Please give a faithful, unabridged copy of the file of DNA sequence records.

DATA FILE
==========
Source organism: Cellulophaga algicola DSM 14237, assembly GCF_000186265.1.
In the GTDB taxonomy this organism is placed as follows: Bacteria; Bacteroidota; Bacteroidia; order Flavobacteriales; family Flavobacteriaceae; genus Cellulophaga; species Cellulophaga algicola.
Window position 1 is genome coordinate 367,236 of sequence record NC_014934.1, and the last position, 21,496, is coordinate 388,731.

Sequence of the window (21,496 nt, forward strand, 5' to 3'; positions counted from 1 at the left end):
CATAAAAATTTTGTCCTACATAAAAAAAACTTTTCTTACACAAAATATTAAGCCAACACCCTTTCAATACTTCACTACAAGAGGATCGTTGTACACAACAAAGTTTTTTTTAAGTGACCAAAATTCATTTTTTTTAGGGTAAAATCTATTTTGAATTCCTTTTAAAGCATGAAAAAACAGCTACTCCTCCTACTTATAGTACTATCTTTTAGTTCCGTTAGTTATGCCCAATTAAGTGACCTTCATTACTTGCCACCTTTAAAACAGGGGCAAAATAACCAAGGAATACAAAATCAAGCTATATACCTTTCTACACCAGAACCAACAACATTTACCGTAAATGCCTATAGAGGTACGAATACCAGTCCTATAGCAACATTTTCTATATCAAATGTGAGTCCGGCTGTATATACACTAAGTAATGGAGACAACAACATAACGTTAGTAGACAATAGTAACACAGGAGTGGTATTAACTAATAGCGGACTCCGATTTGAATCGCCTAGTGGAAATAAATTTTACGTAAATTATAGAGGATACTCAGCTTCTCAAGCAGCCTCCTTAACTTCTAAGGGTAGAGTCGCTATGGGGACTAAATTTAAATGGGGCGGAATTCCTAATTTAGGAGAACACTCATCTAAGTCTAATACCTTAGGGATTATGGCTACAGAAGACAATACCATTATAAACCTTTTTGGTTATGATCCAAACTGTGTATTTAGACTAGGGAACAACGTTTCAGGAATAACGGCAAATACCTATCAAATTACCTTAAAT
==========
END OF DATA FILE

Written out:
Source organism: Cellulophaga algicola DSM 14237, assembly GCF_000186265.1.
In the GTDB taxonomy this organism is placed as follows: Bacteria; Bacteroidota; Bacteroidia; order Flavobacteriales; family Flavobacteriaceae; genus Cellulophaga; species Cellulophaga algicola.
Window position 1 is genome coordinate 367,236 of sequence record NC_014934.1, and the last position, 21,496, is coordinate 388,731.

Sequence of the window (21,496 nt, forward strand, 5' to 3'; positions counted from 1 at the left end):
CATAAAAATTTTGTCCTACATAAAAAAAACTTTTCTTACACAAAATATTAAGCCAACACCCTTTCAATACTTCACTACAAGAGGATCGTTGTACACAACAAAGTTTTTTTTAAGTGACCAAAATTCATTTTTTTTAGGGTAAAATCTATTTTGAATTCCTTTTAAAGCATGAAAAAACAGCTACTCCTCCTACTTATAGTACTATCTTTTAGTTCCGTTAGTTATGCCCAATTAAGTGACCTTCATTACTTGCCACCTTTAAAACAGGGGCAAAATAACCAAGGAATACAAAATCAAGCTATATACCTTTCTACACCAGAACCAACAACATTTACCGTAAATGCCTATAGAGGTACGAATACCAGTCCTATAGCAACATTTTCTATATCAAATGTGAGTCCGGCTGTATATACACTAAGTAATGGAGACAACAACATAACGTTAGTAGACAATAGTAACACAGGAGTGGTATTAACTAATAGCGGACTCCGATTTGAATCGCCTAGTGGAAATAAATTTTACGTAAATTATAGAGGATACTCAGCTTCTCAAGCAGCCTCCTTAACTTCTAAGGGTAGAGTCGCTATGGGGACTAAATTTAAATGGGGCGGAATTCCTAATTTAGGAGAACACTCATCTAAGTCTAATACCTTAGGGATTATGGCTACAGAAGACAATACCATTATAAACCTTTTTGGTTATGATCCAAACTGTGTATTTAGACTAGGGAACAACGTTTCAGGAATAACGGCAAATACCTATCAAATTACCTTAAAT